South China Sea chaos: US plays deadly game of chicken with China

Two US Air Force B-1B Lancers from the 28th Bomb Wing flew a 32-hour round-trip sortie to conduct operations over the disputed waterway as part of a joint US Indo-Pacific Command and US Strategic Command Bomber Task Force mission.

A spokesman said the operation was carried out to reassure allies and partners the USAF had a persistent bomber presence in the region.

The USAF has been conducting missions above the South China Sea since 2014 as a demonstration of the US commitment to collective security.

The first missions involved B-52H Stratofortresses and B-2 Spirits traveling from the US to Joint Base Pearl-Harbor Hickam in April 2014.

Tensions between China and the US and its allies have reached boiling point and the latest bomber sorties are sure to further fan the flames.

Washington and Beijing have clashed over the handling of the coronavirus pandemic with US Secretary of State Mike Pompeo accusing China of exploiting attention given the pandemic to “bully” its neighbours in the South China Sea.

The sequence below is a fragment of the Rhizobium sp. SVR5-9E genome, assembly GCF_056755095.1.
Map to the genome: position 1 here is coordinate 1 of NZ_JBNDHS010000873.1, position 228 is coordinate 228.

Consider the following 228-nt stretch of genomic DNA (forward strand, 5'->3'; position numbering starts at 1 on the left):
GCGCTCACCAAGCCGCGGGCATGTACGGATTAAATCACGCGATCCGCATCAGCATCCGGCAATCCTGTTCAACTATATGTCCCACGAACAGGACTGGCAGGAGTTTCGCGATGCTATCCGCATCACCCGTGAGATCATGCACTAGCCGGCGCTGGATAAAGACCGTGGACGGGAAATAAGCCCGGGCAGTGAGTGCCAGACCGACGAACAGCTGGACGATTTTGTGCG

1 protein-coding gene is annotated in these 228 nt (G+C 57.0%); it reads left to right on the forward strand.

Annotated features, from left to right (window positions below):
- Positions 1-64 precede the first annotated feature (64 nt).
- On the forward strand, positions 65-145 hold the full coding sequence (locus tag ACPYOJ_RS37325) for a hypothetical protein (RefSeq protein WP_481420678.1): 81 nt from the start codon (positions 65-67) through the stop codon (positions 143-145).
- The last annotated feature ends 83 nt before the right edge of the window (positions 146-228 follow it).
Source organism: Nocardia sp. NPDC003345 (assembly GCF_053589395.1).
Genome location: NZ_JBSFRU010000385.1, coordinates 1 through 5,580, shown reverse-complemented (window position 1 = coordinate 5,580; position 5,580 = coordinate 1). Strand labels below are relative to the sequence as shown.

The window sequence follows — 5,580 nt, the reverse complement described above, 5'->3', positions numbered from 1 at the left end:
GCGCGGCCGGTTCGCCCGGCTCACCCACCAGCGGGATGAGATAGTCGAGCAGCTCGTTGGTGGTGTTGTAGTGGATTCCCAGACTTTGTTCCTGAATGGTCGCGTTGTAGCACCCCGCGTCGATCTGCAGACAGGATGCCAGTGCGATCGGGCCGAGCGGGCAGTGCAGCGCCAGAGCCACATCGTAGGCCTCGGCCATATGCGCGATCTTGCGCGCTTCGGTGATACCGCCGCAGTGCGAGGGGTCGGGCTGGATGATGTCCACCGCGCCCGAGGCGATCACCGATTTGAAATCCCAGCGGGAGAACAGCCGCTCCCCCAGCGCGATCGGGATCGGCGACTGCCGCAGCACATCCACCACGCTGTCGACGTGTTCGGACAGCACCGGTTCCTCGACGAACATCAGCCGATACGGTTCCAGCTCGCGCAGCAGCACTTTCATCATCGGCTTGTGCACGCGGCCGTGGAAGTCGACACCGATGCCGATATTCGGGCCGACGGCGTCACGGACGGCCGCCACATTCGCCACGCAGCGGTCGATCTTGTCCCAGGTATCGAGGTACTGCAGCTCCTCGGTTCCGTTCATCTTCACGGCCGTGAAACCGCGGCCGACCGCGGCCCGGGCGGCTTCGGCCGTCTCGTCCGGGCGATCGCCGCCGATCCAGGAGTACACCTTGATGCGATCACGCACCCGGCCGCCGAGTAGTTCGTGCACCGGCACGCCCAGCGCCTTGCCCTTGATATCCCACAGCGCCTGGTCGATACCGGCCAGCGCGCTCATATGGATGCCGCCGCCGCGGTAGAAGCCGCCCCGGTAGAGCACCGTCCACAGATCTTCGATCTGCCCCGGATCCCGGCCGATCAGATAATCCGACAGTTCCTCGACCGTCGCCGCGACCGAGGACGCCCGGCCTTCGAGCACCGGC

The Lancer warplane mission came just a day after US Navy warship conducted a “freedom of navigation operation” aimed in part at challenging China’s claims in the South China Sea.

It was the second such operation in as many days near disputed islands that the US has accused Beijing of militarising.

Commander Reann Mommsen, a spokesperson for the Navy’s 7th Fleet, said guided-missile cruiser USS Bunker Hill “asserted navigational rights and freedoms in the Spratly Islands, consistent with international law”.

The Spratlys, called the Nansha Islands by China, are in the southern portion of the 1.3 million square mile South China Sea.

While several countries have claims on the island chain, the US has long accused China of militarising the Spratly Islands by deploying anti-ship cruise missiles and long-range surface-to-air missiles to Chinese outposts there.

Cmdr Mommsen said: “This freedom of navigation operation upheld the rights, freedoms, and lawful uses of the sea recognized in international law by challenging the restrictions on innocent passage imposed by China, Vietnam, and Taiwan.”

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A day earlier, guided-missile destroyer USS Barry conducted a freedom of navigation mission near the Paracel Islands, which are called the Xisha Islands by China.

US freedom of navigation operations in the South China Sea are not rare, but they typically occur weeks or more apart.

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